Videomaker – Learn video production and editing, camera reviews › Forums › Specialty Topics › Legal Issues › Should i be asking for a fee for use of my holiday footage?
March 18, 2015 at 3:04 AM #85193waXologyMember
Been searching around on here and have some great points but thought I'd ask specifically.
I company in the US has reached out to me asking for rights to use a (Monetised) YouTube video of mine fore a Japanese TV show. They have asked for it for free with the following:
"Non-exclusive 1 year term, with rerun and promotional use, for Japan television broadcast"
My question is should i be asking for a fee? or at least a contract?
The video is from 2009 and not HD. Though the content is from Inside a working prison in South America on a tour with an inmate and gaurds. So it's quite unique and I'd imagine tough to get elsewhere.
Would love some professional thoughts.
March 19, 2015 at 11:00 AM #211929designcbtsParticipant
If you have a business license, I’d say definitely. If you plan on getting one, I’d say probably. It’s entirely up to you. Since it’s an international affair, take your time deciding. Good luck!!!
March 22, 2015 at 3:26 PM #211944paulearsParticipant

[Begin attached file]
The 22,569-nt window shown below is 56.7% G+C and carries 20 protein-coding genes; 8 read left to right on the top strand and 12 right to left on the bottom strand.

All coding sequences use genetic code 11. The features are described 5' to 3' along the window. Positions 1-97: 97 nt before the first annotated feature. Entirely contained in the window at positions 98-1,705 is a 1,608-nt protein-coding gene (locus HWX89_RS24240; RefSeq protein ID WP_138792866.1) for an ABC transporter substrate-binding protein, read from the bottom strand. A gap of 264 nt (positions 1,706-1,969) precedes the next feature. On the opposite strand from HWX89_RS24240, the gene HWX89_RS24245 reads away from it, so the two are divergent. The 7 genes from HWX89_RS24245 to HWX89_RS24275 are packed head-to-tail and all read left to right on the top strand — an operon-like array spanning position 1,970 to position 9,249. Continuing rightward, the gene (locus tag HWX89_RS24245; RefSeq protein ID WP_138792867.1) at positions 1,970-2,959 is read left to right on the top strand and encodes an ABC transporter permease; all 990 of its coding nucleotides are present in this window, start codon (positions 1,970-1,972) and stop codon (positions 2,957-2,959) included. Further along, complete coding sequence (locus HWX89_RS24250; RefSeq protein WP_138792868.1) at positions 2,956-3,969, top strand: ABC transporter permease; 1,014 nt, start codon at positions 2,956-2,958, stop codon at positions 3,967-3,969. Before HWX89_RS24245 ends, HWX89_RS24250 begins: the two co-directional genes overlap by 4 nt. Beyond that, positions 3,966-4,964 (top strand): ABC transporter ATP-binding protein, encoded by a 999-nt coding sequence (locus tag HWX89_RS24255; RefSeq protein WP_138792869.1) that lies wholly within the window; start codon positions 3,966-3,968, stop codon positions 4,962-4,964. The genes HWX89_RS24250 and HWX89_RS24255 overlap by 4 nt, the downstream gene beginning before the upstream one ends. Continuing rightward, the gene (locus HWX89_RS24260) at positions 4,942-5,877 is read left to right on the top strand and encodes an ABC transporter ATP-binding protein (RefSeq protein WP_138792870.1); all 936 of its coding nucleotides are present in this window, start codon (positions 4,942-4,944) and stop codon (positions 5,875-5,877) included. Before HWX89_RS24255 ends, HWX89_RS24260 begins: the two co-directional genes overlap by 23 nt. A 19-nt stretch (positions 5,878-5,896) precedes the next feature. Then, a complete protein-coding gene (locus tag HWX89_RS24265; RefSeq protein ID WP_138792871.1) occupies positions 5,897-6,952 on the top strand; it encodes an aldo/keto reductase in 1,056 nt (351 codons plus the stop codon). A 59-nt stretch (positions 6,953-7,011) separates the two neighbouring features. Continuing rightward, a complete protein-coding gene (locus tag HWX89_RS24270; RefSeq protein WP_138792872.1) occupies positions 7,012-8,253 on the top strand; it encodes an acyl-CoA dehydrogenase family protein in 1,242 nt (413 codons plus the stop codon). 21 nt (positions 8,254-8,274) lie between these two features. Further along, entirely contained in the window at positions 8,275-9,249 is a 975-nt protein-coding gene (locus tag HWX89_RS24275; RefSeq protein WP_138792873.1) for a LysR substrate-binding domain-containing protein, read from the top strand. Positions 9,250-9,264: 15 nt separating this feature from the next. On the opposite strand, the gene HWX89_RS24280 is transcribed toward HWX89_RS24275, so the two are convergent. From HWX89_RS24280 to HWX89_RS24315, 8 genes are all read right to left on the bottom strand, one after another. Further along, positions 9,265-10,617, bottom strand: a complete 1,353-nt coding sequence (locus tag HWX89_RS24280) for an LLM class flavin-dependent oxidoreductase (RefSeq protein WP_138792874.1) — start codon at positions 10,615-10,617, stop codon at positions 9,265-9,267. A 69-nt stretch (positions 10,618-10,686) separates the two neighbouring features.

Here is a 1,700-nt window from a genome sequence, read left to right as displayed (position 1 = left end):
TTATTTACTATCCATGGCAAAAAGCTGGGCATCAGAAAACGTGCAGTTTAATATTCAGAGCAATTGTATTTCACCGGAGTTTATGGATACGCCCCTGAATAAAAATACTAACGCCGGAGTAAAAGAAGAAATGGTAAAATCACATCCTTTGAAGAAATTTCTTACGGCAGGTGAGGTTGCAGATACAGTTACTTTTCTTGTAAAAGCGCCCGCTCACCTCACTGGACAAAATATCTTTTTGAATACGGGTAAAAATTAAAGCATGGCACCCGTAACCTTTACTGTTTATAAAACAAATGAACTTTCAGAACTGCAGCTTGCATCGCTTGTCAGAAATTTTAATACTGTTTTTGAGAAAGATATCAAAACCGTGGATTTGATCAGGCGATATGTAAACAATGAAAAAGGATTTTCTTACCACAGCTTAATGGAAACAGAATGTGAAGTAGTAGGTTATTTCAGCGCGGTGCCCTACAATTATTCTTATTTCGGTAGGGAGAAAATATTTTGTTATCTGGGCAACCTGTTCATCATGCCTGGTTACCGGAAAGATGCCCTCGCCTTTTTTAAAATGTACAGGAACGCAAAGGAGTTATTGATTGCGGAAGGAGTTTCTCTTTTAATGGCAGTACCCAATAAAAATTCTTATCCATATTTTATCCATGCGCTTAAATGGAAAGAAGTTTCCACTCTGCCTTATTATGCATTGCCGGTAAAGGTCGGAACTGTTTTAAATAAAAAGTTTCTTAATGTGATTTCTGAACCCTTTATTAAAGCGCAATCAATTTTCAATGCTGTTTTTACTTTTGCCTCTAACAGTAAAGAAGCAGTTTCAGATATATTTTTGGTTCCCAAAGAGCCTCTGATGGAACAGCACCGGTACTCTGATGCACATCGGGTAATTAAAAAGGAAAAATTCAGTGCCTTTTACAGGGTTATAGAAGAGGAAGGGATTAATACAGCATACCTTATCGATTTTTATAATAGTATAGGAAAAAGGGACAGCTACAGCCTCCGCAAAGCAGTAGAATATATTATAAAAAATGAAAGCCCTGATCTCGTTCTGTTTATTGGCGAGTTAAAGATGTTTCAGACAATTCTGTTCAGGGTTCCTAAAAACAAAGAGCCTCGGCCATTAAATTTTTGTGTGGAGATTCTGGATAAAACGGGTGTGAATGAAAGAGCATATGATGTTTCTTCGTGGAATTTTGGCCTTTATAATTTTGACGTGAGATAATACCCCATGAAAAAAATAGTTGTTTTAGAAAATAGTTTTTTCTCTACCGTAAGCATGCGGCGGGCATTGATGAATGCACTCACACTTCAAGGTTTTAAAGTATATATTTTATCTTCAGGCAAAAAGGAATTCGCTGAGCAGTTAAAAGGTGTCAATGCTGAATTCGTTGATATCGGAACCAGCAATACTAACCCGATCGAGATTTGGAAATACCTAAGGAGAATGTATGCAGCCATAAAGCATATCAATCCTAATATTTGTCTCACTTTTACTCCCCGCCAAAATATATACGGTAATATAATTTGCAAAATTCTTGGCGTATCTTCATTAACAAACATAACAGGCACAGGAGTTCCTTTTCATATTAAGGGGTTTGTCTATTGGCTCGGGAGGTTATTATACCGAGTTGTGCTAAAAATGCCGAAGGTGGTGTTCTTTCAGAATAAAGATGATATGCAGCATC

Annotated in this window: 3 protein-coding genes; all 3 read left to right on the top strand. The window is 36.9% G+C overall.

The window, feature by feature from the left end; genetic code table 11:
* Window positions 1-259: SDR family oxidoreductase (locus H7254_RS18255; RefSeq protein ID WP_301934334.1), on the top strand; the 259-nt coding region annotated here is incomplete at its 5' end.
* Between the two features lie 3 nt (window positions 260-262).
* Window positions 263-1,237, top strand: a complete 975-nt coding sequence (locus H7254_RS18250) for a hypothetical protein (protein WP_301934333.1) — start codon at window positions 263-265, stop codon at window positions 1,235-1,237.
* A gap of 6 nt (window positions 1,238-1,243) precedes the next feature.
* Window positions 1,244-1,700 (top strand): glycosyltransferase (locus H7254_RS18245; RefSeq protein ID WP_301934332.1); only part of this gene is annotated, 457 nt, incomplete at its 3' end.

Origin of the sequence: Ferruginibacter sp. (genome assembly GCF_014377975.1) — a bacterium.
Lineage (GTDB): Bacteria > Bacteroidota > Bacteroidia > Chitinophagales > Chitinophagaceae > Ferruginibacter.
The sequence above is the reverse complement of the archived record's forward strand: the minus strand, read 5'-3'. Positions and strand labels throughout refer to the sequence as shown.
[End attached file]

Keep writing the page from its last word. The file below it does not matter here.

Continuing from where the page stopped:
If you allow the BBC or ITV to use footage for free, then at least you may get the qdos of watching it go out. If it goes out abroad, you get no fee, and don't benefit from it at all. So personally I'd ask for a fee – especially as they want to use it for re-runs and promos. If they say no, you have lost nothing at all. You don't need to ask for much, but whatever you ask for, also require an end credit. International programmes have a nasty habit of being picked up and broadcast elsewhere, and they'll make money by using your material for free. I think my contract negotiations with the broadcasters are running abiout 50/50. Their rights tend to be any territory, in perpetuity, rather than a limited period.
March 23, 2015 at 4:06 PM #211958EddieValiantParticipant
Ask for a fee, but first find out how the network intends to use the footage, It's your right to do so, and really, you should have the details before permitting use.
In today's world, a fee is all you can expect; residuals are not realistic, so the only conditions a contract might specify is planned use, length of use and control of subsidiary rights; i.e., no further sales.
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